It is hard to put a date on the time when the course of the war to deal with Internet crime took a turn for the better but I consider April 2008 to be a very significant date in Internet history.

The G20 World Leaders met in London in April 2008, to discuss policy on the shadow banking industry. It was the beginning of a period of history, which I describe as “Online Scammer’s Armageddon.” The first fruit of this liaison was the establishment of a multinational financial fraud enforcement task force, This gave people the opportunity to report financial frauds from countries other than their own.

The Bernie Madoff fraud was uncovered in the same year (December 2008) and Madoff was sentenced to a total of 150 years in prison. Madoff fraud. Shortly after that Trevor Cook was caught and sentenced to 25 years. Trevor Cook was not in the same league as Madoff but he promoted CEP Trust payment processor which was run by his associates Reed and Kimbrell to rip off small investors. Trevor Cook. Many autosurfs followed but most of the operators vanished with their investors’ money. Fortunately some were closed down by legal authorities before this could happen and those operators are languishing in jail. These included the notorious Andy Bowdoin who used religion to promote the AdsurfDaily con.

The biggest ponzi to be closed by the SEC in the post Madoff era was ZeekRewards. The wheels of justice move slowly but they do move. Zeek Rewards

Many victims of ponzi scams are too embarrassed to report anything but that does seem to be changing. It is heartening to see that people do appear to be waking up to the fact that reporting white collar crimes is helping the authorities to get results. To report Internet crime to British Police, contact Action Fraud

Newspapers can be extremely helpful in bringing serial ponzi pimps and recidivist criminals to the attention of the legal authorities. The most successful in the field of ponzi scams and con artists is Andrew Penman from the
Daily Mirror. The Sunday Times has been very effective in its revelations about serial ponzi pimp Simon Stepsys MyAdvertisingPays. The man will get caught sooner or later but we can hope that his activities will soon be curtailed.

The best scam busters whom I have encountered include the journalist PatrickPretty, Lynn Edgington, who is the founder and president of Eagle Research Associates and the consumer advocacy site founded by Heather Dobrott, who uses the screen name “Soapboxmum.” These sites will help readers to distinguish between genuine scam busters and those who pose as such. A few fake scam busters are porn brokers and or money launderers but the majority who use these forums and advertising boards do so to promote unsustainable ponzi or pyramid schemes. Ponzis are not money games, they are all illegal.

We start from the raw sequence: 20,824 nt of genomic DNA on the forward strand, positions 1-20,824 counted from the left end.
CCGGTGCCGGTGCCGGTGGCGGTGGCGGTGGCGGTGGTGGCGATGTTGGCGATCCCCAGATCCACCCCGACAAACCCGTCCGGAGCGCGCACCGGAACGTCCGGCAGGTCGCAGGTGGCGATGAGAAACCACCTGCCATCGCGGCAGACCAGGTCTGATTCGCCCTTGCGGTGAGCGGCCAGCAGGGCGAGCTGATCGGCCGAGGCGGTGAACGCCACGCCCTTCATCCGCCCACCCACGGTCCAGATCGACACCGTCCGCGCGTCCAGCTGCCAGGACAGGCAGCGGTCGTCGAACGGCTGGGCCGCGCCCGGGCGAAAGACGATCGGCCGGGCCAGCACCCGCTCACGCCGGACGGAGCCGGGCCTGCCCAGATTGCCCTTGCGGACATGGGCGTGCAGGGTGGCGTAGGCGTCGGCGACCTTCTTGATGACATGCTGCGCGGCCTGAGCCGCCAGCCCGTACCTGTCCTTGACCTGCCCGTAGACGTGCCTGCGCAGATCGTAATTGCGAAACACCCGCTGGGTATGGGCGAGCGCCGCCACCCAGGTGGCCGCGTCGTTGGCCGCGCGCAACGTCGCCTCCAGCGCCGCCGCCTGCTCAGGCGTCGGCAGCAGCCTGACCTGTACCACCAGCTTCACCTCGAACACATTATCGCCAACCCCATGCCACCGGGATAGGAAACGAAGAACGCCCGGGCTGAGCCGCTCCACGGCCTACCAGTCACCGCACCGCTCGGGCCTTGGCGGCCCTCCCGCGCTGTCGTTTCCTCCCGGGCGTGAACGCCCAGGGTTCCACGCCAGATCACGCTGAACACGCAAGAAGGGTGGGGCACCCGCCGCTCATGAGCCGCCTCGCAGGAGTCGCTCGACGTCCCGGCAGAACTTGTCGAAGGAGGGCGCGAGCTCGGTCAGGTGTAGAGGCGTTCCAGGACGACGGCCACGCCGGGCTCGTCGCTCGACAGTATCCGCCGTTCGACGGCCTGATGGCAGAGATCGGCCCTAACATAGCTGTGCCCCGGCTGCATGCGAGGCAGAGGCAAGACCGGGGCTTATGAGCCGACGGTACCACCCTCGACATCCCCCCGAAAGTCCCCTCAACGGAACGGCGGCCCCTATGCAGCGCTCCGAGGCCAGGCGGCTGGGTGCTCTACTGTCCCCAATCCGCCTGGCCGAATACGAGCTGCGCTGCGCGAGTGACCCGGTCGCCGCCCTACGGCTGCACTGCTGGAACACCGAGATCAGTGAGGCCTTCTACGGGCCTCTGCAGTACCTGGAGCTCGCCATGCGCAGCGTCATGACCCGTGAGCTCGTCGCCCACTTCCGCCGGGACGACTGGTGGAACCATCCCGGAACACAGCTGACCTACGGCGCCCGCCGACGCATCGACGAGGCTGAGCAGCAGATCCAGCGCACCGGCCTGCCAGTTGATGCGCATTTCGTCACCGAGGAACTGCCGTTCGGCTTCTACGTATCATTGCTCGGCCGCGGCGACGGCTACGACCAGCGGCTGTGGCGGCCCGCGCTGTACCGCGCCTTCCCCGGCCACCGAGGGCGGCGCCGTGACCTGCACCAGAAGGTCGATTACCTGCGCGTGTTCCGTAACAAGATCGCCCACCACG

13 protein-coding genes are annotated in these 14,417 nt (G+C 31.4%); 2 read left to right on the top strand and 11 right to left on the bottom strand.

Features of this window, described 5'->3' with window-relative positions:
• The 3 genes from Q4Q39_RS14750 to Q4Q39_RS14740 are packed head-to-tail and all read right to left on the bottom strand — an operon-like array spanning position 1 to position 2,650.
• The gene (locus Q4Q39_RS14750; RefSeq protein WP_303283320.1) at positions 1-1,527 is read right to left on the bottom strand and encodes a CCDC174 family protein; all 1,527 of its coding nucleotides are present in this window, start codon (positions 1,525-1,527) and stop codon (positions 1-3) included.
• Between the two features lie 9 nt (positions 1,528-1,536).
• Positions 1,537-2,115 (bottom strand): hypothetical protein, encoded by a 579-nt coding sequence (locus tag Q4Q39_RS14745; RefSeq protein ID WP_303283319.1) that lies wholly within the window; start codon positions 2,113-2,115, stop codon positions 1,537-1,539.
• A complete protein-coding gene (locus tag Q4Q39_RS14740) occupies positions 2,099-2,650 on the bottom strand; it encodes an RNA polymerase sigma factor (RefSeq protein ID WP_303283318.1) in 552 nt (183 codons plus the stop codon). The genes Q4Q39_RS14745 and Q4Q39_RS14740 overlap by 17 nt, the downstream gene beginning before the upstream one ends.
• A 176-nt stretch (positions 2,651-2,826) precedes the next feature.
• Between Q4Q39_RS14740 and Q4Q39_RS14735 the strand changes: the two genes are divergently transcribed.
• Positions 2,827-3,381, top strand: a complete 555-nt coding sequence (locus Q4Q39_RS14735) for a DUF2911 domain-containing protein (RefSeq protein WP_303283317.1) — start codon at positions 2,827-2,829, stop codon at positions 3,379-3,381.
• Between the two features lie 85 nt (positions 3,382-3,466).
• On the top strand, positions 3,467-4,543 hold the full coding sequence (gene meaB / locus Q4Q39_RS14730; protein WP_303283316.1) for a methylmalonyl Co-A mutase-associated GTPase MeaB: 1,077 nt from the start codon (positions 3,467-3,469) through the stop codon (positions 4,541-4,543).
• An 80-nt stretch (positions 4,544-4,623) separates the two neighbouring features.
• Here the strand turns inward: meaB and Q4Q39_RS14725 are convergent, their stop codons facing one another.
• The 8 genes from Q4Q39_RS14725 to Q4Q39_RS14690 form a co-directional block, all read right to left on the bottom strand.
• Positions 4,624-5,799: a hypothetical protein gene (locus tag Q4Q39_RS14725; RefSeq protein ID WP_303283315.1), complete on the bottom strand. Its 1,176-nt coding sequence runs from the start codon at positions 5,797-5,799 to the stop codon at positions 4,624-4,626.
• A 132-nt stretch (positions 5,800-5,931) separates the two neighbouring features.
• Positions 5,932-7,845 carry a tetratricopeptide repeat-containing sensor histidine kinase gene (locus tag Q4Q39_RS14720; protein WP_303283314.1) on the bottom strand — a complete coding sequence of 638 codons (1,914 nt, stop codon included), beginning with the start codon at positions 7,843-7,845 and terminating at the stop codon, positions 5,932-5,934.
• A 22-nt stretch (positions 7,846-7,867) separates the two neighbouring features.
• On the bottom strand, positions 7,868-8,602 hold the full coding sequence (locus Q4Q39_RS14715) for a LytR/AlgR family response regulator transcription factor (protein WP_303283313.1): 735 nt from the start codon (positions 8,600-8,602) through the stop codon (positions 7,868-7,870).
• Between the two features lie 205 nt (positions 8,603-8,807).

If an offer appears too good to be true, it probably is. Consult a reliable scam busting site before even considering any offer of this nature. Make sure that the Company’s contact information is available for people to peruse and check the details before handing over any money. A good first check is to enter the url on I am delighted to see that Path2prosperity has been rated as 98% safe despite numerous attempts to destroy my online activities. There are more detailed checks for UK residents which are provided by
Citizens Advice Bureau.

These free tools are extremely effective but they are a bit like household disinfectants that kill all known germs. They do not protect you from the unknown ones. The unknown variety are the most dangerous but most can be avoided if you apply these golden rules.

1) Make sure that nobody in your household views porn. Porn is not illegal in UK but the sites bring the worst trojans and viruses in their wake. If a porn site appears on your screen, run all your diagnostics immediately. Porn merchants usually target adolescents. Warn they not to risk viewing porn on any computer in the home. Porn spells danger for computers.

Avoid MLMs like the plague. Check the credentials of those who call themselves “Internet Marketers.” They are probably spam bots. Those who are human, are highly unlikely to be marketers. They are much more likely to be people who are deliberately or inadvertently churning out mass produced, (often infected) web pages like fly blows.

Never buy leads or lead generating software. Good sales people keep their leads to themselves.

4) Take care if you use traffic exchanges. Putting a site on a traffic exchange can generate some interest in your products and services but you need to be very selective about the exchanges which you use. If a site breaks a traffic exchange frame or a porn site comes up, report it to the exchange owner immediately and run all your diagnostic tools. The only one which I will ever use or recommend is TrafficG.

This site has no connection to which was owned by the criminal Nicholas Smirnow.

This site has no connection to which was owned by the criminal Nicholas Smirnow.

Crime & crime prevention. Cons, frauds & scams.